Dodd a Possibility to Fill Kennedy Committee Post: Report

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    NEWSLETTERS

    TK
    AP
    Senator Chris Dodd may take over a committee leadership position that had been held by Sen. Ted Kennedy.

    The mourning has just begun for Sen. Ted Kennedy who died Wednesday morning when he succumbed to a brain tumor, but Washington is what it is and speculation has begun on who will fill the voids Kennedy’s death creates.

    One of those vacancies is chairman of the Senate Health, Education, Labor and Pensions Committee, which Sen. Chris Dodd has helped run, Politico reports.

    Many insiders are telling the political news site that they think Dodd will become chairman.

    Dodd is number 2 on the committee but stepped in to lead the charge on the national health care bill at Kennedy’s request when the chairman was too ill to write the bill himself.

    Kennedy tried last fall, but needed to be away from Congress often and asked Dodd to take over. 

    Dodd told Roll Call that he regularly consulted Kennedy and involved Kennedy’s staff in writing the bill before he pushed it through a two-and-a-half week markup that resulted in a party-line vote.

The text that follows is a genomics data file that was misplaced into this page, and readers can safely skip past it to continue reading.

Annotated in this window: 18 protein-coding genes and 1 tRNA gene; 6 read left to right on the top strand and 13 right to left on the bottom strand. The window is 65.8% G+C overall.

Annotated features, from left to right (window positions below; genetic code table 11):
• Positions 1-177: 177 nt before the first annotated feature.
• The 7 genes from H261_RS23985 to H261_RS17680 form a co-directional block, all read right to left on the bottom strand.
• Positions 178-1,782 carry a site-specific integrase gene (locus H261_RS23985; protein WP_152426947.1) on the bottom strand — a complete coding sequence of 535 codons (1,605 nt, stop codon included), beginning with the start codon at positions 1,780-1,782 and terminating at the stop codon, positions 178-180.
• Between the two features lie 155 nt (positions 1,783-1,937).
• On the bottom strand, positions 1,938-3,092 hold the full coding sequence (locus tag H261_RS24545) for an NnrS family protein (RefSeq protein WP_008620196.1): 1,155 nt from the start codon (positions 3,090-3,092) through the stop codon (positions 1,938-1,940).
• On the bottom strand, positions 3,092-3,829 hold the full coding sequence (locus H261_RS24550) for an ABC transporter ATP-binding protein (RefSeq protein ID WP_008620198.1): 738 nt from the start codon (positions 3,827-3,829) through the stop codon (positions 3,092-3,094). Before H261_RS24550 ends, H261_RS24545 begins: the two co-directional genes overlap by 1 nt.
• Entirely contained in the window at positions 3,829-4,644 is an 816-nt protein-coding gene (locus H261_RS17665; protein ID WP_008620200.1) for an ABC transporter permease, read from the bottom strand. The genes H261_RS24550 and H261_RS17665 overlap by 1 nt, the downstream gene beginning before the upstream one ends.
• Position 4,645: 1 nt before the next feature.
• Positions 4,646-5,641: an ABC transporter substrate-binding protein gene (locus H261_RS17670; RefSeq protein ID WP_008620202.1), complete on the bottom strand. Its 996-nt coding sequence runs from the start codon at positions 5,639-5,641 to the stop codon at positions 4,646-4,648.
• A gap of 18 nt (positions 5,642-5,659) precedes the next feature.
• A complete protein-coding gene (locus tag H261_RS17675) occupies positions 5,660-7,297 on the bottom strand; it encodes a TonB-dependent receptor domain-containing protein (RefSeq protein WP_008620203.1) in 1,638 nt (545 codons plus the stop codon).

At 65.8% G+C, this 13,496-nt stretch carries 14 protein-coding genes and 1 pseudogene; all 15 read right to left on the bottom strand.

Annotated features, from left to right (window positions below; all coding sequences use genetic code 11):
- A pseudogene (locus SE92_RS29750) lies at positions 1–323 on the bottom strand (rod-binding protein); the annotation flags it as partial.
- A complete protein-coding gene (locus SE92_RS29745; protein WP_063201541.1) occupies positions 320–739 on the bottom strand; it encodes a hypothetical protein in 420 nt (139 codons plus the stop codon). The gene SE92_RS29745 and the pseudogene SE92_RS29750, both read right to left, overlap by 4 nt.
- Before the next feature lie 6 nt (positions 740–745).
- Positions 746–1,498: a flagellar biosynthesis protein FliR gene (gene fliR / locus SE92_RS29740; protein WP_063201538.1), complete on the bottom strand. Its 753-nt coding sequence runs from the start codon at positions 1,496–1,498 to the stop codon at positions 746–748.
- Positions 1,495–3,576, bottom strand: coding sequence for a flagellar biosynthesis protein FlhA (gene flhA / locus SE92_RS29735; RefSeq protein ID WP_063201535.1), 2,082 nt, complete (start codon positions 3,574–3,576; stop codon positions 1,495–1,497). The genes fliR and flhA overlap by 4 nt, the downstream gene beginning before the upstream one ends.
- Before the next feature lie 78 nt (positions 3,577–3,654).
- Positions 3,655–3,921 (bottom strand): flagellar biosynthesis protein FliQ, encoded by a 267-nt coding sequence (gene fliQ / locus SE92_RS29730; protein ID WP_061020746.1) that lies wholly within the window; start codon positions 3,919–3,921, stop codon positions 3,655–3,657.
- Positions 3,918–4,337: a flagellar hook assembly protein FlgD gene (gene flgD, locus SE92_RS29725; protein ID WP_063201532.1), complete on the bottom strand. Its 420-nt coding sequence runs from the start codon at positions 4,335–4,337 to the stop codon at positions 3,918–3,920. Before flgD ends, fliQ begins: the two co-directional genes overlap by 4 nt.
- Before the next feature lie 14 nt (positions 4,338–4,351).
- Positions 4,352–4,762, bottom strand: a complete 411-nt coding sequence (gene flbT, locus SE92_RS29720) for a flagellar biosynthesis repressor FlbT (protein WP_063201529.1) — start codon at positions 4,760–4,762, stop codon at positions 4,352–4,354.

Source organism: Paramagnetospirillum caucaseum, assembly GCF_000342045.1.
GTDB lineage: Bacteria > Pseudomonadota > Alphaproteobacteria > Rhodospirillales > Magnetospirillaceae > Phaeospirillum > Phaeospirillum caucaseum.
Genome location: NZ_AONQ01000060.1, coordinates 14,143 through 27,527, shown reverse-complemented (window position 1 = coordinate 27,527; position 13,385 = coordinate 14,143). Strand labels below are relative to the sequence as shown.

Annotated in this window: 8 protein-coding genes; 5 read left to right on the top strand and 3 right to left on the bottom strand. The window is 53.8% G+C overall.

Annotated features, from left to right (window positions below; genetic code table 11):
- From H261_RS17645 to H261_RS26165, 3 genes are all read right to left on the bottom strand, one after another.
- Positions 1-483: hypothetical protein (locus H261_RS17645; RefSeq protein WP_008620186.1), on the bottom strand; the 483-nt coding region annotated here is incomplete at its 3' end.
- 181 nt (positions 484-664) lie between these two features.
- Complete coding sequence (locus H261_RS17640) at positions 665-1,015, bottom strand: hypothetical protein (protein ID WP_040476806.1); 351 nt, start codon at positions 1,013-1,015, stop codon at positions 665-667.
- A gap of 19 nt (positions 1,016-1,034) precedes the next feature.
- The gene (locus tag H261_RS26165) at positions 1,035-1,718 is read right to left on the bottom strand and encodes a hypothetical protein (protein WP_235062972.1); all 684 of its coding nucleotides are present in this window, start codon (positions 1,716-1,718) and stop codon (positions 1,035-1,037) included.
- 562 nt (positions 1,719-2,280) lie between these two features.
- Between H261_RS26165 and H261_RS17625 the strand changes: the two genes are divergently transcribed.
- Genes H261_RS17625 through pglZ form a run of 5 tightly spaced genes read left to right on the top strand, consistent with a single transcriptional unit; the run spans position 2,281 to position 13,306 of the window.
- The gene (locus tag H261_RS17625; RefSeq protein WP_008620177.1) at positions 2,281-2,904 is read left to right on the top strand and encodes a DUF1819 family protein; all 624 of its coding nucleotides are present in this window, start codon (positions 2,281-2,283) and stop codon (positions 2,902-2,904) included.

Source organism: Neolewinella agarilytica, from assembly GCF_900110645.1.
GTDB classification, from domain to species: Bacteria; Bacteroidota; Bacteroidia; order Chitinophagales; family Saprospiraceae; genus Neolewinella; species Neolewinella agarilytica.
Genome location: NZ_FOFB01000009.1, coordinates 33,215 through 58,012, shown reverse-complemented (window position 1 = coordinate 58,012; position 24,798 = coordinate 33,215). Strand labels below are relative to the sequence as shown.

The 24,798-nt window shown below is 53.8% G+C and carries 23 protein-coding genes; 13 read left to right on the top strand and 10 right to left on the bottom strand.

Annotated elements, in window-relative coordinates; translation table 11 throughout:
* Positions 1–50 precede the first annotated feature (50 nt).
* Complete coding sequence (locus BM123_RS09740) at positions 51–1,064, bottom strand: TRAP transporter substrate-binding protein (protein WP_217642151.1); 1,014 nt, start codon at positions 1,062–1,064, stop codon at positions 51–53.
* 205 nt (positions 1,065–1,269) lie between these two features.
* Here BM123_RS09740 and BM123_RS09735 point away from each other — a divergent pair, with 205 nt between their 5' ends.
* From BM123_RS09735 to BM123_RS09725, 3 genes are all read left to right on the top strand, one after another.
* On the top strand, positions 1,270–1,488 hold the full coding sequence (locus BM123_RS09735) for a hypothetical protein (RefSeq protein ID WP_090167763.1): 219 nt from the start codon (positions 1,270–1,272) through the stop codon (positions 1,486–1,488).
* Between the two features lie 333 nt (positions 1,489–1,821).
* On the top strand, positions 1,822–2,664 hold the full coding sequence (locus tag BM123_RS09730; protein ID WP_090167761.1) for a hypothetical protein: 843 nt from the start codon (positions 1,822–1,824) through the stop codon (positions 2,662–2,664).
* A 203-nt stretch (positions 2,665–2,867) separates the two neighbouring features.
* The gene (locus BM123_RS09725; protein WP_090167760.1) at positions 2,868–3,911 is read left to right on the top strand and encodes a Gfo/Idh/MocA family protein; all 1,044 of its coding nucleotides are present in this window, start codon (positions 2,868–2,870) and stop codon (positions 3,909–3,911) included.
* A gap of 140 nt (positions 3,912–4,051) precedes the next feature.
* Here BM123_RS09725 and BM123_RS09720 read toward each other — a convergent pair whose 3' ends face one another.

But the issue is a divisive one and some said Kennedy’s absence was a drag on getting the bill through, according to Roll Call. Kennedy has the distinction of a long history of bipartisanship and deal making.   

    So, after taking on one of the most heated issues in Washington, Dodd might have to decide if he wants this committee and give up one that is almost as high profile -- chairmanship of the Banking Committee. That committee has been working on another hot button issue -- changing how Wall Street is regulated.

    However, for now, elected officials are speaking just about Kennedy’s legacy rather that what comes next.

    Dodd issued a statement Wednesday, talking about his friend and colleague.

    “I will always remember Teddy as the ultimate example for all of us who seek to serve, a hero for those Americans in the shadow of life who so desperately needed one,” Dodd said.